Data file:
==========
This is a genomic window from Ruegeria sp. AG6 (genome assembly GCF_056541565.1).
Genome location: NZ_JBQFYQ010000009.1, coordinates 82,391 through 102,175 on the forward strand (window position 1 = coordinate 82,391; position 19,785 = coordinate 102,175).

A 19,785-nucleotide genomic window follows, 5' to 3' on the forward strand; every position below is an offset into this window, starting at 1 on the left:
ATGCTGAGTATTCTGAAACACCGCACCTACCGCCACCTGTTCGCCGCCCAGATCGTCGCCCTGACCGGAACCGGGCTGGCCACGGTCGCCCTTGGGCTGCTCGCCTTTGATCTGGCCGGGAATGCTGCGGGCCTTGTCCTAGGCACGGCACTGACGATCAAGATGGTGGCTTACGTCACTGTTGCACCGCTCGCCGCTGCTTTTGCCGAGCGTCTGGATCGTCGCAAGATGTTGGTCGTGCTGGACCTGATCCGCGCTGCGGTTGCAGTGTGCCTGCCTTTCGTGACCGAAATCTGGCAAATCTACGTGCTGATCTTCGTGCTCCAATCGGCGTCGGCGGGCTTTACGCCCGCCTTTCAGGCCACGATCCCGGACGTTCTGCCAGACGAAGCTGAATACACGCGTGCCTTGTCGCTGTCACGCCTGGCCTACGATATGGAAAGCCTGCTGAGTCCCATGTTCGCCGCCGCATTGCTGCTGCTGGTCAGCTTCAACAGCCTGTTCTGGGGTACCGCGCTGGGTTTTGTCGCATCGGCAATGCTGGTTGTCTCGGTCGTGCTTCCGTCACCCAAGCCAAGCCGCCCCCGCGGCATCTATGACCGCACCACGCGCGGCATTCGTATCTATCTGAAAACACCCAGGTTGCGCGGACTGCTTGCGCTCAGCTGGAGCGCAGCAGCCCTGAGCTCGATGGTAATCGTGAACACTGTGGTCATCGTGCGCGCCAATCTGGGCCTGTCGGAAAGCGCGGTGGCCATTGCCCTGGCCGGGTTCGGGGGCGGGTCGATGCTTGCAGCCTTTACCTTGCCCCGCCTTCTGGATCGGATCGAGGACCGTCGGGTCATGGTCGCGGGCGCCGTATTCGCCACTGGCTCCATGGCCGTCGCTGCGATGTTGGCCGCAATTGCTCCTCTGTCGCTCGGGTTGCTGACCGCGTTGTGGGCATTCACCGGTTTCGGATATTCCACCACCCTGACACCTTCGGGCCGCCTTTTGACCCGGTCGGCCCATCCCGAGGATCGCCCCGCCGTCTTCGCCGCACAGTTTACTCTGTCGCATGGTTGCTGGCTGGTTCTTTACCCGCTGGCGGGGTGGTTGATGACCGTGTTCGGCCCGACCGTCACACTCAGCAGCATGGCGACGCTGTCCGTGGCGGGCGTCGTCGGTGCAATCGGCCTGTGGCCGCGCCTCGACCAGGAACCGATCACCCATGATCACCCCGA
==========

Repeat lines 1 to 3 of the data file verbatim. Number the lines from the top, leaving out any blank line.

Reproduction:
This is a genomic window from Ruegeria sp. AG6 (genome assembly GCF_056541565.1).
Genome location: NZ_JBQFYQ010000009.1, coordinates 82,391 through 102,175 on the forward strand (window position 1 = coordinate 82,391; position 19,785 = coordinate 102,175).

A 19,785-nucleotide genomic window follows, 5' to 3' on the forward strand; every position below is an offset into this window, starting at 1 on the left: